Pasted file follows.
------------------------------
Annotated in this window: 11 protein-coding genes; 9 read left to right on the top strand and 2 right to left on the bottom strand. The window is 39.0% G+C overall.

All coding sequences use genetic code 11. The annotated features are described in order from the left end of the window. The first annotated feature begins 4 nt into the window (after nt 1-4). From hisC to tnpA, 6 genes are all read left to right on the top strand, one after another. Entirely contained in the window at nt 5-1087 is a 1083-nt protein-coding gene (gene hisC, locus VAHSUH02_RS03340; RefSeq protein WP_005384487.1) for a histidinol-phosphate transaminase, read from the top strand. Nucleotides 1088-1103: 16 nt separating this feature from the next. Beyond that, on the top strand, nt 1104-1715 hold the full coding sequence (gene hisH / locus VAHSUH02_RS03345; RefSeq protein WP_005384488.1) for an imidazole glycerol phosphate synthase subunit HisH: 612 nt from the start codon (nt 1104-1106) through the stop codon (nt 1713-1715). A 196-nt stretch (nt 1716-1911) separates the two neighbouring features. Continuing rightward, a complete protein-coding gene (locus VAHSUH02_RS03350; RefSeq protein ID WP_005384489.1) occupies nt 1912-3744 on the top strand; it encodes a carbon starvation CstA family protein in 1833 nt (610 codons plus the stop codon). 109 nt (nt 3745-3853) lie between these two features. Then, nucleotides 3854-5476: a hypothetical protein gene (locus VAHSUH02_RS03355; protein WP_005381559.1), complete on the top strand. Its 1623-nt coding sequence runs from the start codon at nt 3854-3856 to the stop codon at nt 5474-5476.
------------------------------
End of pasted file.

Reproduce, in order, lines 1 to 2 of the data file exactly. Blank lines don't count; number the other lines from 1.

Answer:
Annotated in this window: 11 protein-coding genes; 9 read left to right on the top strand and 2 right to left on the bottom strand. The window is 39.0% G+C overall.

All coding sequences use genetic code 11. The annotated features are described in order from the left end of the window. The first annotated feature begins 4 nt into the window (after nt 1-4). From hisC to tnpA, 6 genes are all read left to right on the top strand, one after another. Entirely contained in the window at nt 5-1087 is a 1083-nt protein-coding gene (gene hisC, locus VAHSUH02_RS03340; RefSeq protein WP_005384487.1) for a histidinol-phosphate transaminase, read from the top strand. Nucleotides 1088-1103: 16 nt separating this feature from the next. Beyond that, on the top strand, nt 1104-1715 hold the full coding sequence (gene hisH / locus VAHSUH02_RS03345; RefSeq protein WP_005384488.1) for an imidazole glycerol phosphate synthase subunit HisH: 612 nt from the start codon (nt 1104-1106) through the stop codon (nt 1713-1715). A 196-nt stretch (nt 1716-1911) separates the two neighbouring features. Continuing rightward, a complete protein-coding gene (locus VAHSUH02_RS03350; RefSeq protein ID WP_005384489.1) occupies nt 1912-3744 on the top strand; it encodes a carbon starvation CstA family protein in 1833 nt (610 codons plus the stop codon). 109 nt (nt 3745-3853) lie between these two features. Then, nucleotides 3854-5476: a hypothetical protein gene (locus VAHSUH02_RS03355; protein WP_005381559.1), complete on the top strand. Its 1623-nt coding sequence runs from the start codon at nt 3854-3856 to the stop codon at nt 5474-5476.